Perhaps it was the cancer operation or, as my daughter suggested, just plain old mid life crisis, but sometime around the middle of 2015 Deb and I made the decision to relocate from Alice Springs to Devonport and build a 12 metre catamaran.

So whatever the reason (and there is a reason for everything)  we write this blog to share a little of our journey with our friends, old and new and our rather large extended family.

Its by no means a unique story, as the boat we chose to build was designed specifically for amateur builders, and many have gone before us. It is however, a major project and rather daunting for two Centralians from the red centre of Australia.

So please join us.

Pete and Deb Imms


PS: whats in a name?

Selah is ancient Hebrew. So ancient in fact that its literal meaning has been lost in the midsts of time. I love that.  It is most commonly used in the Book of Psalms seen in both the Torah and the Bible and is believed to encourage the reader to  “Pause and reflect”.

Bridgedeck lifted and fitted

Building a boat is a series of milestones. Some, such as turn-over day, bring about a sizemic change in the working environment. This week we lifted and fitted the lower bridgedeck and once again our world has changed.

It took us two days to prepare for the lift. First we jacked it up for a dry fit and to rehearse the final lift. While it was up we scribed the positions of the frames, and made a minor adjustment to the fore-aft alignment of the hulls. We also removed the scafold from beneath and pushed our trailer below frame five. We used a hydraulic scissor-lift positioned on the trailer, to lift the deck. This worked excellently, and the trailer provided a safe zone for Peter to work, in case the whole lot came down. We estimated the weight of the deck to be around 150 kilos, so every manoever was carefully discussed to ensure that neither of us was ever at risk. The forward and aft ends were held up by support struts on bearers.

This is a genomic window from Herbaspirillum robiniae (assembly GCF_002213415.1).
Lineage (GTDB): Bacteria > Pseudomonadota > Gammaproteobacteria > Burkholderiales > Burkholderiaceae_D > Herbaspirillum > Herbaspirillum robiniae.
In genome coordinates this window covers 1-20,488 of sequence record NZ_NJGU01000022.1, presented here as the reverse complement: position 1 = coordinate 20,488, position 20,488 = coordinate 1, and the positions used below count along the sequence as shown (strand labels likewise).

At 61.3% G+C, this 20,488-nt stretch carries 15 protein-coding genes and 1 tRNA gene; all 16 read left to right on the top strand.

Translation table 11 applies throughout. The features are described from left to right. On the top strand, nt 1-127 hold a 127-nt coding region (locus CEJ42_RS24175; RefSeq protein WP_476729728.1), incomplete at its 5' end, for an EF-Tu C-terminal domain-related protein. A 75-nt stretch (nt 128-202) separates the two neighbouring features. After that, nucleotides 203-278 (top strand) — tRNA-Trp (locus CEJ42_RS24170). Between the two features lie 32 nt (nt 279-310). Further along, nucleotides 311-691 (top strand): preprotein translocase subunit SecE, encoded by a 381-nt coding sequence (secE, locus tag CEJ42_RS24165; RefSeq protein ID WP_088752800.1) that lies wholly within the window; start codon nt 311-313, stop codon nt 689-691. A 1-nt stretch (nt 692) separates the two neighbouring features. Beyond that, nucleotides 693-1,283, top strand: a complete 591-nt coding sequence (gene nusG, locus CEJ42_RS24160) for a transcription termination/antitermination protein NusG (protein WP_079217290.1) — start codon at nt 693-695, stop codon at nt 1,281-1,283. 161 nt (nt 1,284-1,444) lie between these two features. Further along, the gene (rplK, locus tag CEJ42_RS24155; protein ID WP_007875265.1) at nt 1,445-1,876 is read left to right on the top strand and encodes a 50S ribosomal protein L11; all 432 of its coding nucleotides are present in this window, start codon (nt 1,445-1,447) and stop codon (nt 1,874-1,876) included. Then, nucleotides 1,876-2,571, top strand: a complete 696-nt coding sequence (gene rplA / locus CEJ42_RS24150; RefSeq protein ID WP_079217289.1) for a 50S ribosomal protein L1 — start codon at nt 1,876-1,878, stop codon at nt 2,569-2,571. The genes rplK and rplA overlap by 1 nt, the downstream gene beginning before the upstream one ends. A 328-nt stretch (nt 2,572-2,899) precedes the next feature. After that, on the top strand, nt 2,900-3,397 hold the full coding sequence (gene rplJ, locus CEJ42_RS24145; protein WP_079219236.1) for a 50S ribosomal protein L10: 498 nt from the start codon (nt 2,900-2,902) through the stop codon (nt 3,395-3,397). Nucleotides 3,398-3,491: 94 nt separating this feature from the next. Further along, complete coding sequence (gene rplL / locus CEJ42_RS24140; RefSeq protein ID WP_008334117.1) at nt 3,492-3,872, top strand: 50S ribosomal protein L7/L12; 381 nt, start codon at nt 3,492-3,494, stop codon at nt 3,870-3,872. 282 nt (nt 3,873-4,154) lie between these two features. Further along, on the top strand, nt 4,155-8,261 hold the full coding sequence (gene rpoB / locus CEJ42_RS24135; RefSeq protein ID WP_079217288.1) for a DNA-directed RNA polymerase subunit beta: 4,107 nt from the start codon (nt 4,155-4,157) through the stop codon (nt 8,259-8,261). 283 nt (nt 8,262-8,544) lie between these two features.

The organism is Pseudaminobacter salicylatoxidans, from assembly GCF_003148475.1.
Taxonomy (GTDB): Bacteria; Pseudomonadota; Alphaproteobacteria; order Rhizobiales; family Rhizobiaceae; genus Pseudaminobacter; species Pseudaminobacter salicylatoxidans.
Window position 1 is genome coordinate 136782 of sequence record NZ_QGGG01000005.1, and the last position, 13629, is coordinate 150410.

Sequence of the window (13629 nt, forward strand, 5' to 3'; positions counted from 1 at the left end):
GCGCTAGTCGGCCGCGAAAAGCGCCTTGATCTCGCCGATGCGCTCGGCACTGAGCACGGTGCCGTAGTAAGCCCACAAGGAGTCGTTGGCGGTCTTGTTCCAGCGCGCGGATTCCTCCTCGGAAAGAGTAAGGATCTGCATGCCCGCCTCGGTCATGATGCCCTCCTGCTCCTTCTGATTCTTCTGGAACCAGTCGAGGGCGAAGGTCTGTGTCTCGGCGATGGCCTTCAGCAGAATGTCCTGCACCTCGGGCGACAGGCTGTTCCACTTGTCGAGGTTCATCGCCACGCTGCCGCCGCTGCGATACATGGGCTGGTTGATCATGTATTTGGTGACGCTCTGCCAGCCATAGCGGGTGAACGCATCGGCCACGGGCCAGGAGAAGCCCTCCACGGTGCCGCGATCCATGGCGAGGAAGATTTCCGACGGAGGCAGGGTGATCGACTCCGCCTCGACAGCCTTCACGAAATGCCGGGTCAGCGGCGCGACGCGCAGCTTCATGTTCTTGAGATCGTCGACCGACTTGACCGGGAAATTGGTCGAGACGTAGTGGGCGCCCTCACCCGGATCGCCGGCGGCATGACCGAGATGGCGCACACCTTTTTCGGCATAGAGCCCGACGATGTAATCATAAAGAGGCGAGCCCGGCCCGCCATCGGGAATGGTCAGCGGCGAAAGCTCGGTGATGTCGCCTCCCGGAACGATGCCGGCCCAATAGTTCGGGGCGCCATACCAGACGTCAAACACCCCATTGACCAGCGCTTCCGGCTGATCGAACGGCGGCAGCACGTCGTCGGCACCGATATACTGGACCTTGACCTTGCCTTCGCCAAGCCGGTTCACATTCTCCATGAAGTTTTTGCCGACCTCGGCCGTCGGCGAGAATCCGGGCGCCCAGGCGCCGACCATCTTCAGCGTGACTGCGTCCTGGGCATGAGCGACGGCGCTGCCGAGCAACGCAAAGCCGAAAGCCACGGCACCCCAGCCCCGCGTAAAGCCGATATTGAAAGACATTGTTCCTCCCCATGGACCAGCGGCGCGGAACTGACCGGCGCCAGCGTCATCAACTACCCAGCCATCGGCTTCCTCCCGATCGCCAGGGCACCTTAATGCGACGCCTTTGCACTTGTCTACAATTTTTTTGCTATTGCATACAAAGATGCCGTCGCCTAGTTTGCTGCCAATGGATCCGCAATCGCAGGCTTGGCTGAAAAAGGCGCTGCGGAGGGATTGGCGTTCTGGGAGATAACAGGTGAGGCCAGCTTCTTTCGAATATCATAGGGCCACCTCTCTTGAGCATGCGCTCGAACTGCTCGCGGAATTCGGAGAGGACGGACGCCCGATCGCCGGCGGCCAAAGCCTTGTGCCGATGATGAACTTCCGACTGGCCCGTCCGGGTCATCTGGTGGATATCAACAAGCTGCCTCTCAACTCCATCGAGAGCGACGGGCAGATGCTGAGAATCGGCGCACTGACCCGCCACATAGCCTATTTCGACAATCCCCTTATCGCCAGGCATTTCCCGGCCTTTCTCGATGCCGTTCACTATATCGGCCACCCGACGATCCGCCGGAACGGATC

The primary consideration was ensuring the final lift would happen as quickly as possible. It was our biggest glue lay-up to date, around 24 metres in total, and once we activated the glue, we had 40 minutes to butter the joints and screw everything into place, before it went off. We also drilled all the screw holes and pre-loaded them with the 200 screws, ready to go.

Lift day was scheduled for 10am on Wednesday, and Russell and Jody kindly offered to help.  We mixed four pots of epoxy, thickened with West System 403 filler, and set about laying it out. This is a critical structural lay-up and we did not skimp, applying it thick enough to ensure plenty of excess ooze, a visual confirmation of full glue coverage.

All went smoothly and 30 minutes later the job was done. Pete and Deb then spent the next hour cleaning up the excess glue and re-purposing it, filling screw holes and filleting the frames. We then took ourselves to the local bakery for a celebratory pie and coffee, before returning to tidy up the work site and disassemble the support scaffolding that was no longer needed. We left the supports in for 48 hours as the glue set.

In the following two days, Deb finished up fiberglassing the external face of frame nine, that is exposed to occasional wind blown rain from the NE. Pete started cutting out the internal frames that are no longer needed, and preparing for fitting the flooring. The plans do not specify the height of the floor as there is a certain amount of leeway for personal preferences. We opted for maximum head room, so set it as low as we could, while still ensuring a single level along the main accomodation cabins.


Lifting the deck for dry fit. The trailer provided a safety zone for Pete, who can be seen working underneath, pumping the hydraulic lift.


Lifted for dry-fit. The bridge-deck is the final step in aligning the hulls. As it is built perfectly square, any fore-aft difference will become apparent, and adjustments can be made prior to fixing off.


Prepping the glue surface on frame five.


Russ and Jo, invaluable help with the big job.


Russ had this hydraulic lift in the workshop. Worked a treat lifting the deck.


Port sleeping cabin.


Starboard hull with non-structural frames cut away. This is the galley area.


Supports were removed on Friday and the deck didn’t fall down. Success!


Deb fibreglassed the external face of frame nine…


…then began prepping frame three for a layer of glass.


Saloon and cockpit. Port outboard well can be seen lower left. This will be covered with a hinged cockpit seat.


View from below.


Surprise visit and stern steps completed